When trying to evaluate the relevance of an in vitro permeability assay and establish an IVIVC, the permeability determined in vitro should be compared with some in vivo end point that is directly related to or influenced by in vivo permeability. This end point can be of a pharmacokinetic or pharmacodynamic nature. Typically, a linear (or multiple linear) regression is performed and the strength of the correlation is statistically evaluated.
5.2.1 Orally administered drugs
For orally administered drugs, the parent compound and metabolite concentrations in blood, urine, and feces can easily be monitored. Hence, there is a possibility of obtaining various measures more or less related to permeability in the gastrointestinal (GI) tract. The fraction of dose absorbed (FA), defined as the relative amount of the drug that passes from the lumen of the GI tract into the tissue of the GI tract determined by absolute bioavailability or mass balance studies after oral administration, is a possible in vivo parameter for IVIVC with in vitro permeability methods for oral characterization (Zhao et al., 2001). When correlating Caco-2 in vitro permeability (Papp) with FA, a sigmoid relationship was observed in various reports despite the weak correlation observed in several of them (Grass & Sinko, 2002; Yazdanian, Glynn, Wright, & Hawi, 1998). Similar results were obtained when comparing in vitro permeability in the Madin–Darby canine kidney (MDCK) cell with FA (Irvine et al., 1999). This can be related to the existence of other mechanisms of absorption (active transport or efflux), solubility issues, or badly predicted FA values, to name a few. In fact, if only passively absorbed drugs are considered, a good correlation was observed between Caco-2 permeability and FA (Matsson et al., 2005).
Direct human jejunal permeability (Peff) can be determined in vivo using the in situ perfusion (Loc-I-Gut) method; good correlations have been observed with jejunal rat segments in vitro using the Ussing chamber. Good correlations were also observed between in vivo human jejunal permeability and FA in humans for both passive and carrier-mediated absorbed drugs (Lennernas, Nylander, & Ungell, 1997). As such, these direct determinations of human in vivo permeability provide a better comparison for IVIVC purposes. When subjected to this comparison, a strong correlation was observed between the in vitro Caco-2 permeability of 15 passively absorbed drugs and the corresponding in vivo human permeability (Sun et al., 2002). Using a multiple linear regression, Caco-2 permeability was also correlated with human jejunal permeability in an extended number of drugs by including an additional molecular descriptor (number of rotatable bonds in the molecule) that could compensate the larger density of tight junctions presented in Caco-2 cells compared with the human intestine (Figure 5.1; Paixao, Gouveia, & Morais, 2012). Overall, it is accepted that Caco-2 cells are able to identify highly absorbed drugs; this has been frequently used, at least as supportive, under the Biopharmaceutics Classification System concept for biopharmaceutical purposes (Lindenberg, Kopp, & Dressman, 2004).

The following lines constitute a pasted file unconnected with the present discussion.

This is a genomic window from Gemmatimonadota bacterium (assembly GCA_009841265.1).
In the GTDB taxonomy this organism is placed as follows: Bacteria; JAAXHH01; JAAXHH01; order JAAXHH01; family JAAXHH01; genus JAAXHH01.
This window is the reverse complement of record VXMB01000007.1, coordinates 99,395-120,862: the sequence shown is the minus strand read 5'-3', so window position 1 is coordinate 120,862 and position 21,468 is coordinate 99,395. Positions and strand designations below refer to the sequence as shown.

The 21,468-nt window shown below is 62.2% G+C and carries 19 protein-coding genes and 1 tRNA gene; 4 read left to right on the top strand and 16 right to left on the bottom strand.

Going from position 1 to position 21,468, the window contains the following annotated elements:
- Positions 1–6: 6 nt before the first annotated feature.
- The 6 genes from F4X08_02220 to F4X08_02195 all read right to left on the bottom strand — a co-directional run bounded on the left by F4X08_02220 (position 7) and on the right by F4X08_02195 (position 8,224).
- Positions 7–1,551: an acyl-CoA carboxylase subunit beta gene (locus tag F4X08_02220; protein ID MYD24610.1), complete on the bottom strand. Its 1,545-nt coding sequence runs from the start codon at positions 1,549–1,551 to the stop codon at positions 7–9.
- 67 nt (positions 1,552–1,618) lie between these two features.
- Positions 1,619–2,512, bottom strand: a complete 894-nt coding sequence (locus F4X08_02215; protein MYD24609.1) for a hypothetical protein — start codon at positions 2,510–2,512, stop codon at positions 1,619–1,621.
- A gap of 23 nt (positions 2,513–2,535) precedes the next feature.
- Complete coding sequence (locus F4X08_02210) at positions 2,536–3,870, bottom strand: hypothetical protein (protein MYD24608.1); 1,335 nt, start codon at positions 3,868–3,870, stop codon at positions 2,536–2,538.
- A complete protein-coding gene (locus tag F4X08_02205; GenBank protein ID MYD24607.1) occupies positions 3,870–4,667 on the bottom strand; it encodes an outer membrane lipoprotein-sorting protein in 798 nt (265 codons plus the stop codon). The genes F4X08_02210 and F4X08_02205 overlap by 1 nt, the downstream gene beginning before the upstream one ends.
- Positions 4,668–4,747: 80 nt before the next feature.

5.2.2 Pulmonary administration
Although studies have sought to characterize the systemic profiles of drug in serum/plasma after pulmonary administration, it is more difficult to establish IVIVC for inhaled compounds compared with those delivered orally because fewer medicines are marketed for inhalation (Manford et al., 2005). Within this limited data setting, cultured human airway epithelial (Calu-3) cells and the human bronchial epithelial (16HBE14o-) cell line model have demonstrated excellent IVIVC, despite their differences in transendothelial electrical resistance. In reality, diffusive absorption kinetics of intact lung for test molecules could be well correlated with the Papp values obtained from non-lung epithelial cell models such as the Caco-2 cell system (Tronde et al., 2003). Therefore, the use of lung cell models would become more crucial to assess the absorption kinetics of test molecules undergoing certain lung cell-specific mechanisms, such as active transport and metabolism (Sakagami, 2006).